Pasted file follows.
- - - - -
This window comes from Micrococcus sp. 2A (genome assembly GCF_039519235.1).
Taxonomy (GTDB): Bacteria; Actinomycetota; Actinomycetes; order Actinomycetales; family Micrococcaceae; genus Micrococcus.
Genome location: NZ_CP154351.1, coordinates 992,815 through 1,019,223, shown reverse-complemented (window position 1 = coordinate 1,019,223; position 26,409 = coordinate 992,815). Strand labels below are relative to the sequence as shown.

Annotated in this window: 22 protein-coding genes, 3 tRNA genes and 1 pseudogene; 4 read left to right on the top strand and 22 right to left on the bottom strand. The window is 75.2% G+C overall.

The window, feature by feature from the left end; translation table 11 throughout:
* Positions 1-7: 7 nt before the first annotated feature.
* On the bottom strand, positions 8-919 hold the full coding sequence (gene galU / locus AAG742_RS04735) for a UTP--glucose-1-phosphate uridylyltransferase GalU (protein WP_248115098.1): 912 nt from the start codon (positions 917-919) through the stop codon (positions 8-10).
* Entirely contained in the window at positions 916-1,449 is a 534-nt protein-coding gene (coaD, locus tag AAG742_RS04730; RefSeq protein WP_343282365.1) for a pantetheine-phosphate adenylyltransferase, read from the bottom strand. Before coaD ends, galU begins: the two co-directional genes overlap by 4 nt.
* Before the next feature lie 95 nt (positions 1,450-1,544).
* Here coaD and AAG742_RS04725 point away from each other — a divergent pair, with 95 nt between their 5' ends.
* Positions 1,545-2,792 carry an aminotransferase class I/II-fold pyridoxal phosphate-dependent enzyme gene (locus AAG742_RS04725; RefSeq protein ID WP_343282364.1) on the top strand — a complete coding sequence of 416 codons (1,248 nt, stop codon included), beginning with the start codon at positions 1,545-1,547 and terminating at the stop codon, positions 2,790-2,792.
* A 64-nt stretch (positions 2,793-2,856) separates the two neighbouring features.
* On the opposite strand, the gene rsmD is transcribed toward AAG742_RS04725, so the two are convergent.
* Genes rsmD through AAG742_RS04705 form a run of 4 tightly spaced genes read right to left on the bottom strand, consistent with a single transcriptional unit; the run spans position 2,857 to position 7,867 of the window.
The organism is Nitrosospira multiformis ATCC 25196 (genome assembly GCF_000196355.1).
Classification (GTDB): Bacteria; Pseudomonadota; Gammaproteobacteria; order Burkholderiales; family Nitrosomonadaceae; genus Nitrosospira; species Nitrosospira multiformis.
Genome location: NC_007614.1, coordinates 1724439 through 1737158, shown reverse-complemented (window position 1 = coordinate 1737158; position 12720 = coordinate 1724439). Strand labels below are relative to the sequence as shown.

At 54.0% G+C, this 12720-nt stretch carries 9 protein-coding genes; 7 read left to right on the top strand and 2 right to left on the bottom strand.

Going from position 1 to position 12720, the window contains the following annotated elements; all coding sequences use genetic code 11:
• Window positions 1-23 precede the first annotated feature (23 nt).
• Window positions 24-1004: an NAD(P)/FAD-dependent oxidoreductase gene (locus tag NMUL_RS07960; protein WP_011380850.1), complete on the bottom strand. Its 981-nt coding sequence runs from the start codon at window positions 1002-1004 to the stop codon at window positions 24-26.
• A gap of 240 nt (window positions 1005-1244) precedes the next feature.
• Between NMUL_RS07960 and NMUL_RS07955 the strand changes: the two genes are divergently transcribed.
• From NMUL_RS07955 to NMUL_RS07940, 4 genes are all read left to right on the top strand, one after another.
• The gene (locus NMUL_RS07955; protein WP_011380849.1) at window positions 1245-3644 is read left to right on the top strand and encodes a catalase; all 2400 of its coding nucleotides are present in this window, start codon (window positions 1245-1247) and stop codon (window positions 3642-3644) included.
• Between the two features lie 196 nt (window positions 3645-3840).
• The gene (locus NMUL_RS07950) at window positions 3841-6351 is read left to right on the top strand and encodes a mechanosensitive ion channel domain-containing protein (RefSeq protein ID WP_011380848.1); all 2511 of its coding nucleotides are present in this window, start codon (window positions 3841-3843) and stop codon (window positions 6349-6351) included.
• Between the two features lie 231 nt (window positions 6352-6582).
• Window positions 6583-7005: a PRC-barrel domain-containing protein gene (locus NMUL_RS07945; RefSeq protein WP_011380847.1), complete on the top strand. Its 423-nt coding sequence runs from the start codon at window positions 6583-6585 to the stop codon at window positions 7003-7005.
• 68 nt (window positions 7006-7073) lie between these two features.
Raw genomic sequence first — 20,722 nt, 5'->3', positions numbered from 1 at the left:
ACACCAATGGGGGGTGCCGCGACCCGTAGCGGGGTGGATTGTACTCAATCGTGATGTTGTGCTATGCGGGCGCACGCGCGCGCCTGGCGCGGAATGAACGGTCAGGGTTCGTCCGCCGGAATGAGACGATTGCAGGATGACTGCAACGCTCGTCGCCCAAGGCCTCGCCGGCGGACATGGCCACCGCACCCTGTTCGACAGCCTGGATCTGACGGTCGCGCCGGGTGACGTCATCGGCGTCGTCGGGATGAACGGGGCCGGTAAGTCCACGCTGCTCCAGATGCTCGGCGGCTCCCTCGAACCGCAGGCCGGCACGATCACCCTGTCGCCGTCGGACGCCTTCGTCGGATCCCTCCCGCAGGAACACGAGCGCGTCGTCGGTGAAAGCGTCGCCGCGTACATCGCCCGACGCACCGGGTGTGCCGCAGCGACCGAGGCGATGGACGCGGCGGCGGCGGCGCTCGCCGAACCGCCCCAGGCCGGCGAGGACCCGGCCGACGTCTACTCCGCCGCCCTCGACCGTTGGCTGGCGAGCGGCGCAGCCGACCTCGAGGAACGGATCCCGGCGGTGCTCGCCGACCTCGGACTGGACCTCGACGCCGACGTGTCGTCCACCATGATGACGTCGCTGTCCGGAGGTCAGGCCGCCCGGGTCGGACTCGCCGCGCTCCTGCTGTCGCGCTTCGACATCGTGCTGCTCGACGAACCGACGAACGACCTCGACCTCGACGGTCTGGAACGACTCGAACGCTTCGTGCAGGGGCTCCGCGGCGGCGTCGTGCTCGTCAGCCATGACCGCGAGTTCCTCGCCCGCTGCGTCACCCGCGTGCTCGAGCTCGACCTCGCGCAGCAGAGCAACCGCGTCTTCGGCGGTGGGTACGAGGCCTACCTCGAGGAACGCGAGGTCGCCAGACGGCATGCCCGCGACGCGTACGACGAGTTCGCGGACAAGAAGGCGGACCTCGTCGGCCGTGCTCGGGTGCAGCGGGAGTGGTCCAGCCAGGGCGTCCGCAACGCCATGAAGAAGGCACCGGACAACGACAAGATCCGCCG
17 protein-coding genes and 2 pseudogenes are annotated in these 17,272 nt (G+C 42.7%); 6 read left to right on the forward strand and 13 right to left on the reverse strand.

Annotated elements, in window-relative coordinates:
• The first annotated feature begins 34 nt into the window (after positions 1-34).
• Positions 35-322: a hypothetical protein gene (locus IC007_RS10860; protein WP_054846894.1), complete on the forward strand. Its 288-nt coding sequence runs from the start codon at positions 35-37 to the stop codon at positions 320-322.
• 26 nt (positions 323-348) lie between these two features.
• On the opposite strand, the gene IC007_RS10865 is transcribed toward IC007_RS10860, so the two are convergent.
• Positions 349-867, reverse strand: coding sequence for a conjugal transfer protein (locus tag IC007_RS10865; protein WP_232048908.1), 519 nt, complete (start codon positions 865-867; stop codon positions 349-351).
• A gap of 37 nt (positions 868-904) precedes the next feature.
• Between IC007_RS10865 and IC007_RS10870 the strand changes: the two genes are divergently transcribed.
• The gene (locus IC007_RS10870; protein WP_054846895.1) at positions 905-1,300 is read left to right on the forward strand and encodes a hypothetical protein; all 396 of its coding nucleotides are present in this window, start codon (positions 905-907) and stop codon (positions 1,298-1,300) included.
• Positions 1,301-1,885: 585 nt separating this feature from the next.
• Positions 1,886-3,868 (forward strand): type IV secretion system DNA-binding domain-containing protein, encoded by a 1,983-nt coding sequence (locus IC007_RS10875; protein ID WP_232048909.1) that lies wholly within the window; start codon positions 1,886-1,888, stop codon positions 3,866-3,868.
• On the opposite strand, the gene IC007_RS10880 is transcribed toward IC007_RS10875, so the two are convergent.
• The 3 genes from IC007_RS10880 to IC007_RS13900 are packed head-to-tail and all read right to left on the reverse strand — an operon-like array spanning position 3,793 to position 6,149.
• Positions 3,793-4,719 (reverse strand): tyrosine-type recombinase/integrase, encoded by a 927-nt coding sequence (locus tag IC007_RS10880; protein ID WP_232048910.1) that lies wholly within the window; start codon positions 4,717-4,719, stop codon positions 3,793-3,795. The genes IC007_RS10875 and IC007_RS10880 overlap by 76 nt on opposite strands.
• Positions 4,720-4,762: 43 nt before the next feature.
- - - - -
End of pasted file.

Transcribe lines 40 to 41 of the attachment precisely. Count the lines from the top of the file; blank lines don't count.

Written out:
• A gap of 37 nt (positions 868-904) precedes the next feature.
• Between IC007_RS10865 and IC007_RS10870 the strand changes: the two genes are divergently transcribed.